Every Monday and, if I have the time, Wednesday or Saturday, I go to the Kyoto Igo Salon from around 1PM to 5:30PM. Most of the other customers are retired adults, so the average age of the salon’s students is around seventy. I have been going to the same go salon for the entirety of my time in Kyoto, so it has been about six months since I began. At first, I was a beginner who barely knew the rules. The sensei there taught me through first a stone-capturing game, then with real games. I have risen eighteen ranks in six months, and am now at twelve kyū.
Go is ranked from thirty kyū (complete beginners) to nine dan (the highest level). I started at thirty kyū and slowly worked my way up to my current twelve over the last two semesters. It feels slow to me, of course, but the other students there are much older and take much longer to improve. I hear a lot of “Young people sure improve fast!”, not only directed towards myself but also towards the other young students. Last semester, I was one of the only young adults who regularly went to the salon, but lately there have been more young people at the salon, including two other KCJS students. They generally go on the same days as I, and it feels like the atmosphere of the salon changes somewhat with their presence.
Perhaps it is their energy that makes things different; maybe it is their voices. Somehow, though, their presence brings a sort of liveliness to the salon, which used to be generally quiet aside from idle chatter between games. One of the KCJS students is very friendly and the other is more reserved, but their interactions and excitement over learning the game from scratch seemed to imbue everyone else with the same kind of enthusiasm. It was their presence that really made me understand that participating in something requires not only input from the environment, but also output from the individual. I feel as though last semester was a more passive learning experience for myself. While I was able to learn how to better speak in formal Japanese and communicate with people of a completely different age group than I, I am not sure how much the other patrons got out of speaking to me.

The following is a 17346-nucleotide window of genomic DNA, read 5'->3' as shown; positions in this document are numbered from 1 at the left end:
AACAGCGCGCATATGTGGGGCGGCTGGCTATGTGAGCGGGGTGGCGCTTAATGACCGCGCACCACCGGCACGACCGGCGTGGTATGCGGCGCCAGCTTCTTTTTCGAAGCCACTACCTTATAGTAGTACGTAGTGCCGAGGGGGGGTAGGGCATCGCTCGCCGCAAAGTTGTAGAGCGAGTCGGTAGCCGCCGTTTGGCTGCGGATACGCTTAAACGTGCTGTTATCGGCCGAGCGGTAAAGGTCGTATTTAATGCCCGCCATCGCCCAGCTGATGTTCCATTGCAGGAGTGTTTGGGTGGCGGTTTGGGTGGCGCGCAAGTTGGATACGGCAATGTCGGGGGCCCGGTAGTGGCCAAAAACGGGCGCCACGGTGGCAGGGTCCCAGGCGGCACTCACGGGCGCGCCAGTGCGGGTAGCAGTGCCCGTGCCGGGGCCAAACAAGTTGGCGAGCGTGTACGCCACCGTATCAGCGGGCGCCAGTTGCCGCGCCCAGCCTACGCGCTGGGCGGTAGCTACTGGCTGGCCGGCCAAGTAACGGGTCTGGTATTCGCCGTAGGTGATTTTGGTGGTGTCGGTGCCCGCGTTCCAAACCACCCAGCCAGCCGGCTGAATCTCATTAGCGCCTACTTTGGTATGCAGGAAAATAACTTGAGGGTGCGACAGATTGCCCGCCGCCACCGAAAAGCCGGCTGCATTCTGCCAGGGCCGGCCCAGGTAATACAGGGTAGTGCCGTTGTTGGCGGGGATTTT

When I began to participate more actively in the salon beyond games and shallow conversations, I felt like I had a stronger bond with the other students in the salon. I brought them omiyage from various trips I made and felt their gratitude during the afternoon snack break. In turn, they began to ask me more questions beyond my life in America, like whether I was going to miss Japan and how my weekend trips were. They even began to laugh and joke more with me. I now feel like a part of the salon rather than simply an outsider who has managed to extend one hand into a foreign environment.
In picking a CIP, I thought all that the most important thing was doing an activity that I enjoyed and would be able to do consistently. While this is still true, I have learned that simply going to and existing in a space is not as valuable a learning experience as interacting actively and enthusiastically with the other people there. I think I have become very close with the other students, and will miss them very much when KCJS is over.